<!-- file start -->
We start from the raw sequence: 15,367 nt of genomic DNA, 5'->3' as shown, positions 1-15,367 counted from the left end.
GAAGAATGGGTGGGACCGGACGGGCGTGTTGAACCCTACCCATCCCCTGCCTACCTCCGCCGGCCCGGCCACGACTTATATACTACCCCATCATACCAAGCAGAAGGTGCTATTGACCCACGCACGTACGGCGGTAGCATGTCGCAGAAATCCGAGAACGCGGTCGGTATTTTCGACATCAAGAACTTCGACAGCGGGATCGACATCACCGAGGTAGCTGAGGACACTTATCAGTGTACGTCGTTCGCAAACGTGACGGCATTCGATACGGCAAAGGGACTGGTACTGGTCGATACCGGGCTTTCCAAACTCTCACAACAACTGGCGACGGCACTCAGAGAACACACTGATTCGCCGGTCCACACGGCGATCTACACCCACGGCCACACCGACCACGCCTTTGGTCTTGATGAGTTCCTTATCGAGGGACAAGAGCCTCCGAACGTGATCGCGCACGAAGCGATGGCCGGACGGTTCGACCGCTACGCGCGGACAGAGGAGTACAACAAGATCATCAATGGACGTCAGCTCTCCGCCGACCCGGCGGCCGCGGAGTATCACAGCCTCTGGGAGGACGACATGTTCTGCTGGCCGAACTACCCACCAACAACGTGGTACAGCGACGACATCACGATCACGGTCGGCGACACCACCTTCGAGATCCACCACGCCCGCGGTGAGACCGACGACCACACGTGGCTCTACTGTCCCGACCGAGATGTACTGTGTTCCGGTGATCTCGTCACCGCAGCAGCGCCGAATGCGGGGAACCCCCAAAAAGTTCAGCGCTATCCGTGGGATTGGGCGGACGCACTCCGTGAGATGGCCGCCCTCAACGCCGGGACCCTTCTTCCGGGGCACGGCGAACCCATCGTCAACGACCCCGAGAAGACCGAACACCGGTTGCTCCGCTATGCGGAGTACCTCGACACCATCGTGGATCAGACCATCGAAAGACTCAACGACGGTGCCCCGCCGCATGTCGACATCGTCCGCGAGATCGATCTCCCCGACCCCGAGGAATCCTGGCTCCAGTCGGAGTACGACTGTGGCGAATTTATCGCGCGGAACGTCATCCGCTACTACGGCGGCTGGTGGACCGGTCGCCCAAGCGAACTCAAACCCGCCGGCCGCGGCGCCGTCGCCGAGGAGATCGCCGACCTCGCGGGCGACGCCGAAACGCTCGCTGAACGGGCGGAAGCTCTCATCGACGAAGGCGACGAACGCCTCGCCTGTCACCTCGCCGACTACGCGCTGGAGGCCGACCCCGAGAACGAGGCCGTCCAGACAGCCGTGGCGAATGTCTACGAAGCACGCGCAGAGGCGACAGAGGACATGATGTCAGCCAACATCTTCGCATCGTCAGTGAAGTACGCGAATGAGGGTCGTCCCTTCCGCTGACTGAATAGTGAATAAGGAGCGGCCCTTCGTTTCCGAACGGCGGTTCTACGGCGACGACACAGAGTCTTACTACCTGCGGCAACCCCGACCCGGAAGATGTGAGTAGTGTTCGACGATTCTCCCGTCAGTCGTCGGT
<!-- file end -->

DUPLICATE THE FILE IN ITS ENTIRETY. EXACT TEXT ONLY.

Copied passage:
We start from the raw sequence: 15,367 nt of genomic DNA, 5'->3' as shown, positions 1-15,367 counted from the left end.
GAAGAATGGGTGGGACCGGACGGGCGTGTTGAACCCTACCCATCCCCTGCCTACCTCCGCCGGCCCGGCCACGACTTATATACTACCCCATCATACCAAGCAGAAGGTGCTATTGACCCACGCACGTACGGCGGTAGCATGTCGCAGAAATCCGAGAACGCGGTCGGTATTTTCGACATCAAGAACTTCGACAGCGGGATCGACATCACCGAGGTAGCTGAGGACACTTATCAGTGTACGTCGTTCGCAAACGTGACGGCATTCGATACGGCAAAGGGACTGGTACTGGTCGATACCGGGCTTTCCAAACTCTCACAACAACTGGCGACGGCACTCAGAGAACACACTGATTCGCCGGTCCACACGGCGATCTACACCCACGGCCACACCGACCACGCCTTTGGTCTTGATGAGTTCCTTATCGAGGGACAAGAGCCTCCGAACGTGATCGCGCACGAAGCGATGGCCGGACGGTTCGACCGCTACGCGCGGACAGAGGAGTACAACAAGATCATCAATGGACGTCAGCTCTCCGCCGACCCGGCGGCCGCGGAGTATCACAGCCTCTGGGAGGACGACATGTTCTGCTGGCCGAACTACCCACCAACAACGTGGTACAGCGACGACATCACGATCACGGTCGGCGACACCACCTTCGAGATCCACCACGCCCGCGGTGAGACCGACGACCACACGTGGCTCTACTGTCCCGACCGAGATGTACTGTGTTCCGGTGATCTCGTCACCGCAGCAGCGCCGAATGCGGGGAACCCCCAAAAAGTTCAGCGCTATCCGTGGGATTGGGCGGACGCACTCCGTGAGATGGCCGCCCTCAACGCCGGGACCCTTCTTCCGGGGCACGGCGAACCCATCGTCAACGACCCCGAGAAGACCGAACACCGGTTGCTCCGCTATGCGGAGTACCTCGACACCATCGTGGATCAGACCATCGAAAGACTCAACGACGGTGCCCCGCCGCATGTCGACATCGTCCGCGAGATCGATCTCCCCGACCCCGAGGAATCCTGGCTCCAGTCGGAGTACGACTGTGGCGAATTTATCGCGCGGAACGTCATCCGCTACTACGGCGGCTGGTGGACCGGTCGCCCAAGCGAACTCAAACCCGCCGGCCGCGGCGCCGTCGCCGAGGAGATCGCCGACCTCGCGGGCGACGCCGAAACGCTCGCTGAACGGGCGGAAGCTCTCATCGACGAAGGCGACGAACGCCTCGCCTGTCACCTCGCCGACTACGCGCTGGAGGCCGACCCCGAGAACGAGGCCGTCCAGACAGCCGTGGCGAATGTCTACGAAGCACGCGCAGAGGCGACAGAGGACATGATGTCAGCCAACATCTTCGCATCGTCAGTGAAGTACGCGAATGAGGGTCGTCCCTTCCGCTGACTGAATAGTGAATAAGGAGCGGCCCTTCGTTTCCGAACGGCGGTTCTACGGCGACGACACAGAGTCTTACTACCTGCGGCAACCCCGACCCGGAAGATGTGAGTAGTGTTCGACGATTCTCCCGTCAGTCGTCGGT